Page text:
Catholic League's Bill Donohue Says Obama Should Apologize for Using Crusades as Example of 'Terrible Acts' by Christians; Says Crusades Fought Against Islamic Jihad

U.S. President Barack Obama takes the stage to speak at the National Prayer Breakfast in Washington, February 5, 2015. Flanking Obama are Pennsylvania Senator Robert Casey (L) and Mississippi Senator Roger Wicker. | (Photo: REUTERS/Kevin Lamarque)

Bill Donohue of The Catholic League has criticized President Barack Obama for his recent comments at the National Prayer Breakfast, where he used the Crusades as an example of people doing "terrible acts" in the name of Christ. Donohue, who called on Obama to apologize, argued that the Crusades were carried out against Islamic jihad.

"The president should apologize for his insulting comparison," Donohue said. "Obama's ignorance is astounding and his comparison is pernicious."

In his speech on Thursday, Obama talked about the dangers of religious extremism, referring, in part, to terror group ISIS, and said: "Unless we get on our high horse and think this is unique to some other place, remember that during the Crusades and the Inquisition, people committed terrible deeds in the name of Christ."

The Crusades were initiated by the Roman Catholic Church's Pope Urban II in 1095, with armies from Western Europe sent to fight against rising Islamic forces in the Holy Land. While a contentious topic that continues to be debated by historians, Donohue argued that they were a "defensive Christian reaction against Muslim madmen of the Middle Ages."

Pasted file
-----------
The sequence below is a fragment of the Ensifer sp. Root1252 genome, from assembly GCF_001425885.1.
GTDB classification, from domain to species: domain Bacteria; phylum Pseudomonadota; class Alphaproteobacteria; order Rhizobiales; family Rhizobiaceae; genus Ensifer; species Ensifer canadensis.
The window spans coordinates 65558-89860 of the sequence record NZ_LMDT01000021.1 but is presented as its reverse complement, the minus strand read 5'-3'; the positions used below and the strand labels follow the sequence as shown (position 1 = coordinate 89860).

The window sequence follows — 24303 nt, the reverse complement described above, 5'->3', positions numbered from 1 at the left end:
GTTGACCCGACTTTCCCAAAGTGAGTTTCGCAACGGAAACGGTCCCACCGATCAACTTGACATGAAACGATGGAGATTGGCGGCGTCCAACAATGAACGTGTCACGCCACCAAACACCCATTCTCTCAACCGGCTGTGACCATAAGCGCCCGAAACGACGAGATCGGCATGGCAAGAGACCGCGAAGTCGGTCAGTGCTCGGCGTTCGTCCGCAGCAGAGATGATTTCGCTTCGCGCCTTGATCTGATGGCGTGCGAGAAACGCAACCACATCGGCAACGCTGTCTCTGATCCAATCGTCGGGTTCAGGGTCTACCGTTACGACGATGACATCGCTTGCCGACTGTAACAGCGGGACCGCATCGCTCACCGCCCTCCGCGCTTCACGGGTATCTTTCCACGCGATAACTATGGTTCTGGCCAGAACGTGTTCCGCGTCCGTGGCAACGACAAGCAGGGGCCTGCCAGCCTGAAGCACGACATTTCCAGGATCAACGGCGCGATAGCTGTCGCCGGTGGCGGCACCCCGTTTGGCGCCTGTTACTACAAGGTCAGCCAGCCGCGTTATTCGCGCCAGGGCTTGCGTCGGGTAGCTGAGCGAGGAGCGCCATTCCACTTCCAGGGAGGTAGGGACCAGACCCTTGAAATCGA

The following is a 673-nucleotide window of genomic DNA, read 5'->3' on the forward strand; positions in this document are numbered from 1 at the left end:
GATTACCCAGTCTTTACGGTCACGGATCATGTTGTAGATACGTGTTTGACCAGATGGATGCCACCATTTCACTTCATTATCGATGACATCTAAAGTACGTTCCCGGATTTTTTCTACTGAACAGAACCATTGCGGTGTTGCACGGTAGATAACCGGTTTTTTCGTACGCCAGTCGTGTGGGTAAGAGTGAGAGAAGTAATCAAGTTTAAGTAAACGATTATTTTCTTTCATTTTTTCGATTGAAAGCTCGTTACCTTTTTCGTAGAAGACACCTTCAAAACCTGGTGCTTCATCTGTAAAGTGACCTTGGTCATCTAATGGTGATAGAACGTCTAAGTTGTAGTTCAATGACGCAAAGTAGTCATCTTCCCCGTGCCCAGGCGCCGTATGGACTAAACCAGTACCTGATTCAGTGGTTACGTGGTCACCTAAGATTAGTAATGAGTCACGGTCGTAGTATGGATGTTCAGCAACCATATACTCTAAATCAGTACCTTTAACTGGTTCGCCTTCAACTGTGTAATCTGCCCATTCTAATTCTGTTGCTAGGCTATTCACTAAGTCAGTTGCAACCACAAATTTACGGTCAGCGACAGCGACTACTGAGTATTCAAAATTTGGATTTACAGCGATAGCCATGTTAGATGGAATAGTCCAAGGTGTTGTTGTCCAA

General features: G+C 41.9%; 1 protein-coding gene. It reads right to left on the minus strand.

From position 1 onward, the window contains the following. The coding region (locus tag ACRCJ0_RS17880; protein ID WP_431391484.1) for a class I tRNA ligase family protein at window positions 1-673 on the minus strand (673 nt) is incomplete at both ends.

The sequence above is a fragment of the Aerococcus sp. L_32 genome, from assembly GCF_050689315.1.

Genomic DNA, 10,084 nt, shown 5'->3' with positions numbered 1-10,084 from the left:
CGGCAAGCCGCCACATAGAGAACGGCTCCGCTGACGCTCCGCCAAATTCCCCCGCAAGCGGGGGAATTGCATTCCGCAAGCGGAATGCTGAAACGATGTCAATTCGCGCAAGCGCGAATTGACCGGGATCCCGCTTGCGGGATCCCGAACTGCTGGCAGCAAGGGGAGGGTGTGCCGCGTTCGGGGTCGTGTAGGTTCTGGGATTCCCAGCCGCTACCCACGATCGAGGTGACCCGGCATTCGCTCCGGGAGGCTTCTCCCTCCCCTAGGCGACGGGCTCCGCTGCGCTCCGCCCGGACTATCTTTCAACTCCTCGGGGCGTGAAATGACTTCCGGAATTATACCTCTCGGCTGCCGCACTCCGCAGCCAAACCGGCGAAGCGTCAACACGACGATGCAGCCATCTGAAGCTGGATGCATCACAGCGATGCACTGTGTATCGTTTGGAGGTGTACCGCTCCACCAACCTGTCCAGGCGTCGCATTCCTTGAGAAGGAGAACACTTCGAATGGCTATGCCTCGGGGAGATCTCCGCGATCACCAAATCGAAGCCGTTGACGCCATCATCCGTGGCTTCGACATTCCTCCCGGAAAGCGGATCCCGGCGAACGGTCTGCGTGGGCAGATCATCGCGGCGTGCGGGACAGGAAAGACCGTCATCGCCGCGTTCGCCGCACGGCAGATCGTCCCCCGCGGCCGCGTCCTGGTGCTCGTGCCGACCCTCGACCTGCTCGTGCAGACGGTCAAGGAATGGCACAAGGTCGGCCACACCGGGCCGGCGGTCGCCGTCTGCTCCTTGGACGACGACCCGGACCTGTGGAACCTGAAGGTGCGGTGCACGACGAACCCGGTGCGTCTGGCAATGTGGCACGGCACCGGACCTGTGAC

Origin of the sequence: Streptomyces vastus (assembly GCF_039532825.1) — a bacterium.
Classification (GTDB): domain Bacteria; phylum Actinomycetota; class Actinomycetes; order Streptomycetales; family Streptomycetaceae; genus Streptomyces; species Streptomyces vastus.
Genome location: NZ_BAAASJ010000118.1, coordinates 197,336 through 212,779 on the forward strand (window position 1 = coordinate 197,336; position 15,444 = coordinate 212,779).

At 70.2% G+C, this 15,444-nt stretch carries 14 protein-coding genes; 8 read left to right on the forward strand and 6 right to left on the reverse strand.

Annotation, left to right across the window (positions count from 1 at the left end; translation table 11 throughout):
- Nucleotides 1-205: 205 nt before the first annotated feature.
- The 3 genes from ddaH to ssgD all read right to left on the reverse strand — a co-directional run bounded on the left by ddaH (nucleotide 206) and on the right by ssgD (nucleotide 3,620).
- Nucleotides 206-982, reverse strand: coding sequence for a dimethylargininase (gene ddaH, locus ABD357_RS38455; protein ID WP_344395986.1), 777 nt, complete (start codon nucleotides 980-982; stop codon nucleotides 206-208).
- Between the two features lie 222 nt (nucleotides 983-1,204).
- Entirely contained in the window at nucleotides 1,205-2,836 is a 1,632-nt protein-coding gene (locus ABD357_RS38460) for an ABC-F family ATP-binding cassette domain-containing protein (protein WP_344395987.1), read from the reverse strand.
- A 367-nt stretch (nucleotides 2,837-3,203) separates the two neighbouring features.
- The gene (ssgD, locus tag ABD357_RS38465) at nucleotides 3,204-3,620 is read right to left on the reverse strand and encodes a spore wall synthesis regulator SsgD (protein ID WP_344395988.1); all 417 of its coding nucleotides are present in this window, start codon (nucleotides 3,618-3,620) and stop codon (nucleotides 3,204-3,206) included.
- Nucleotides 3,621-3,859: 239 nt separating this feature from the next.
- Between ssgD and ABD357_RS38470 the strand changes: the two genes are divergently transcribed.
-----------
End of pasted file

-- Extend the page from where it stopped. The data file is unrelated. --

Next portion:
Donohue referred to a quote from Princeton scholar and Islamic expert Bernard Lewis, who said: "At the present time, the Crusades are often depicted as an early expansionist imperialism — a prefigurement of the modern European countries. To people of the time, both Muslim and Christian, they were no such thing."

Lewis added: "The Crusade was a delayed response to the jihad, the holy war for Islam, and its purpose was to recover by war what had been lost by war — to free the holy places of Christendom and open them once again, without impediment, to Christian pilgrimage."

The Washington Post also picked up on Obama's reference to the Crusade, and said that Obama has argued on several speeches concerning ISIS that Islam should not be blamed for the actions of the jihadists.

"His comments on the Crusades and the Inquisition represent the latest ratcheting up in his quest to change how people talk about terrorism," WP said. "He views Islamist terrorists as exploiting their religion; his opponents believe there is something about Islam that creates fanatics who are willing to carry out terrorist attacks."

Obama has argued in the past: "No religion condones the killing of innocents, and the vast majority of [ISIS'] victims have been Muslim."

The president spoke on a number of faith-related topics at the annual prayer breakfast, and said that all faiths have been distorted for evil purposes.

"We see faith driving us to do right, but we also see faith twisted and distorted, used as a wedge, or worse, sometimes used as a weapon," Obama said.

He suggested, however, that believers need to have humility and turn to God: "Our job is not to ask that God respond to our notion of truth. Our job is to be true to Him and His Word and His Commandments. We should assume humbly that we are confused and don't always know what we're doing, and we're staggering and stumbling toward Him and have some humility in that process."

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